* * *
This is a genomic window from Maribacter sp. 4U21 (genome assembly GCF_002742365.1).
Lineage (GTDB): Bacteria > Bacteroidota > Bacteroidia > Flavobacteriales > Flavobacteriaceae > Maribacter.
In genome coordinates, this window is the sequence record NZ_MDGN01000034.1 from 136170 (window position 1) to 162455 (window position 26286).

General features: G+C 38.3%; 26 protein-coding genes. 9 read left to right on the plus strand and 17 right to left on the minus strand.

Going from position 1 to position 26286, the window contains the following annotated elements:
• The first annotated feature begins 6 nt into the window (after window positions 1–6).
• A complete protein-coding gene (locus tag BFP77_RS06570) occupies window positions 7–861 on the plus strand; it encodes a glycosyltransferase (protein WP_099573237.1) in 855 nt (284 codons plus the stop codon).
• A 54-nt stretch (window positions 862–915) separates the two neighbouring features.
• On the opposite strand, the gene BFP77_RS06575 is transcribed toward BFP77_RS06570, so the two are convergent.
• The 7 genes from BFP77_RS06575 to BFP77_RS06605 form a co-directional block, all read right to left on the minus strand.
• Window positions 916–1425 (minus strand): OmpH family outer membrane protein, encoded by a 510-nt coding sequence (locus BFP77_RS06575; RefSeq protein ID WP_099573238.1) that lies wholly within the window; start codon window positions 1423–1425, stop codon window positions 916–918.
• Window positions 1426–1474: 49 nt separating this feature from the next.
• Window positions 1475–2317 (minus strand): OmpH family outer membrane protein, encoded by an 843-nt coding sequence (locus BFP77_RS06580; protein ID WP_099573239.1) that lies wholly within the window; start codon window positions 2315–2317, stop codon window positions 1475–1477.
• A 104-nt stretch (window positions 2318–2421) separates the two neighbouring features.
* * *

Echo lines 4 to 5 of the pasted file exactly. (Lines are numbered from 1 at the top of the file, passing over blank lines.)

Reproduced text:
General features: G+C 38.3%; 26 protein-coding genes. 9 read left to right on the plus strand and 17 right to left on the minus strand.

Going from position 1 to position 26286, the window contains the following annotated elements: